7. “Live to fight another day” is another great startup mantra to always keep front and center in your mind.

8. Cash is undoubtedly king in the startup world—and in the business world more generally.

9. Startups thrive (or die) based on the availability of capital from VCs, particularly at the formative stages of their lives when the business itself is in growth mode and can’t support itself through operating cash flow.

10. There are basically three types of people involved in VC. There’s an investor, venture capitalist, and entrepreneur.

11. VC firm results tend to follow more of a power-law curve instead of a normal distribution. In fact, as recently as 2017, the median ten-year returns in VC were 160 basis points below those of Nasdaq.

12. Good VCs get a hit about five times out of ten at bats (a .500 batting average). A VC “hit” means that the investment returns more than the original amount the VC invested in a company. Luckily, we still have 10–20 percent of our investments left—and these are our home runs. These are the investments where the VC is expecting to return ten to one hundred times her money.

13. The difference between a top-performing venture fund and a poor-performing one is not the batting average, but rather the at bats per home run.

14. The venture capital industry represents a tiny amount of capital at work in the broader financial system. But the impact of venture-capital-funded businesses punches well above its weight.

15. How early stage VCs decide where to invest. There are qualitative and high-level quantitative heuristics that VCs use to evaluate the prospects for an investment. What matters most to VCs is the ultimate size of the market opportunity a founder is going after. Big markets are good; small markets are bad.

16. Funds tend to be ten years in life and often can get extended for a few years beyond that. It’s important for the entrepreneur to know what stage of the cycle a VC fund is in. If they are early in the fund, then they should have less pressure to return capital.

17. The limited partnership agreement (or LPA) is the legal document that formally lays out the rules of the road—the economic relationship between the LP and the GP and the governance relationship between the LP and the GP.

18. How VCs get paid: 1) Management fee – 2% up to 3%. This is used to pay bills, salaries, etc. 2) Carried interest. 20% up to 30% of profits generated.

19. Startups formed should be formed as a C corp. There are lots of reasons, but probably the most fundamental is that the C corp is a good vehicle for companies that are focused on building long-term equity value in the business versus distributing profits directly to shareholders.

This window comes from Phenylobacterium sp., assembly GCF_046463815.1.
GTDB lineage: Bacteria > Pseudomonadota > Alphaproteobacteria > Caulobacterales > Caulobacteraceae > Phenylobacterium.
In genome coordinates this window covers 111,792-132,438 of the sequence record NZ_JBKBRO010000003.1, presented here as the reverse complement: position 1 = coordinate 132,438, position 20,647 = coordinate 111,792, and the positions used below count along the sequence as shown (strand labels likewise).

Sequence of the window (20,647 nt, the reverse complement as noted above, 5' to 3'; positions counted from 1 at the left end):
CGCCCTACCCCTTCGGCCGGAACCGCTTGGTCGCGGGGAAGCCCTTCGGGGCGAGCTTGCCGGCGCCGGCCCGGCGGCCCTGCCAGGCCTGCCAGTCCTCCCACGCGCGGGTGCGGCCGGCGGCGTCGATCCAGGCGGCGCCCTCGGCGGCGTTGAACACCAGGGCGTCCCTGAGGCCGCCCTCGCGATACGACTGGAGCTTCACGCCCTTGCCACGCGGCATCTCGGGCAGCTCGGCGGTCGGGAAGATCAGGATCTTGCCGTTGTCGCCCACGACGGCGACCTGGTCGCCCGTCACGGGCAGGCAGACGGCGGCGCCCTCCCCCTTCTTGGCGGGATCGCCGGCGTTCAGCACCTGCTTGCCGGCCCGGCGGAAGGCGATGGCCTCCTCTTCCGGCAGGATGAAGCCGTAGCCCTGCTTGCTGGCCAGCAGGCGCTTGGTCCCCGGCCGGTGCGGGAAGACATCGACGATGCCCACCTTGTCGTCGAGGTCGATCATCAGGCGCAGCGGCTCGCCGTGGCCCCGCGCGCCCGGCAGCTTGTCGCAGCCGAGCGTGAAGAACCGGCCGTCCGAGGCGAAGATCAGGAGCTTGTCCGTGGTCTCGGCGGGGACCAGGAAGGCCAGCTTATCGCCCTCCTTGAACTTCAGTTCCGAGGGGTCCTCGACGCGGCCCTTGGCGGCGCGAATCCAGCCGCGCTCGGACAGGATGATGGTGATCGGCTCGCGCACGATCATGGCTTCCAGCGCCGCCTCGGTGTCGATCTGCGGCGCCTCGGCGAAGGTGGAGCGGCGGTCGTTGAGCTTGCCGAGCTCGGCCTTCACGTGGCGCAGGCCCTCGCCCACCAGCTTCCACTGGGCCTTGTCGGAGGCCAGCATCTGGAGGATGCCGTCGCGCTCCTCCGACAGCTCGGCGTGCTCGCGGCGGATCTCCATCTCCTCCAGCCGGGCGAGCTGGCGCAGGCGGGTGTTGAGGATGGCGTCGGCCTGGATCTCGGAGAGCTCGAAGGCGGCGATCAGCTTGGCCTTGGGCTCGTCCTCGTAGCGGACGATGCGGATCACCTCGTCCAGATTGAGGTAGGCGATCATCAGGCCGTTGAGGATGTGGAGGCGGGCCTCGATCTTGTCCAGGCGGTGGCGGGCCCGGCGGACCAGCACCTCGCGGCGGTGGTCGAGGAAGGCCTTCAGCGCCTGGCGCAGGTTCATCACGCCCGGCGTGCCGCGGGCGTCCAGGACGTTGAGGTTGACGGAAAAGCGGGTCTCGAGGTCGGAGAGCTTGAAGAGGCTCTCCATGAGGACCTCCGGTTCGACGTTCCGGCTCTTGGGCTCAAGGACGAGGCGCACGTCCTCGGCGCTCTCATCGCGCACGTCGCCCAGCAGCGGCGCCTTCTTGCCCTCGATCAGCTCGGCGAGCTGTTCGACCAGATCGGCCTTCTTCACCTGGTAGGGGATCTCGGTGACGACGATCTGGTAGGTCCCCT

20. Founder stock vesting and aligned incentives. You contribute to the success of the company by helping to grow the business, and you are rewarded over time with an increasing ownership position in the equity you helped create.

21. How much money should you raise? The answer is to raise as much money as you can that enables you to safely achieve the key milestones you will need for the next fund-raising.

22. How to get in front of VCs. You should be industrious enough to find someone who knows some-one who has some relation to a VC. Your ability to find a warm introduction to a VC is often a screening heuristic that VCs use as a gauge on your grit, creativity, and determination, each of which might be an important characteristic of a successful founder.

23. What goes into a pitch? VCs are incented by their LPs to produce outsized returns. So your job as an entrepreneur is simple: Convince a VC that your company has the potential to be one of those outliers. You need to show market sizing, team, product, how you plan to go to market, milestones you plan to reach with funds for this round and plan for next round.

24. The term sheet is filled with important items that should not be overlooked. They contain the economic and governance terms that can make or break a deal for all parties involved. The entrepreneur needs to be aware of the meaning and consequences of each term.

25. Companies are definitely staying private longer, resulting in more of the appreciation of startups going to those investors in the private markets, at the expense of those in the public markets.


Author experienced on both sides of the table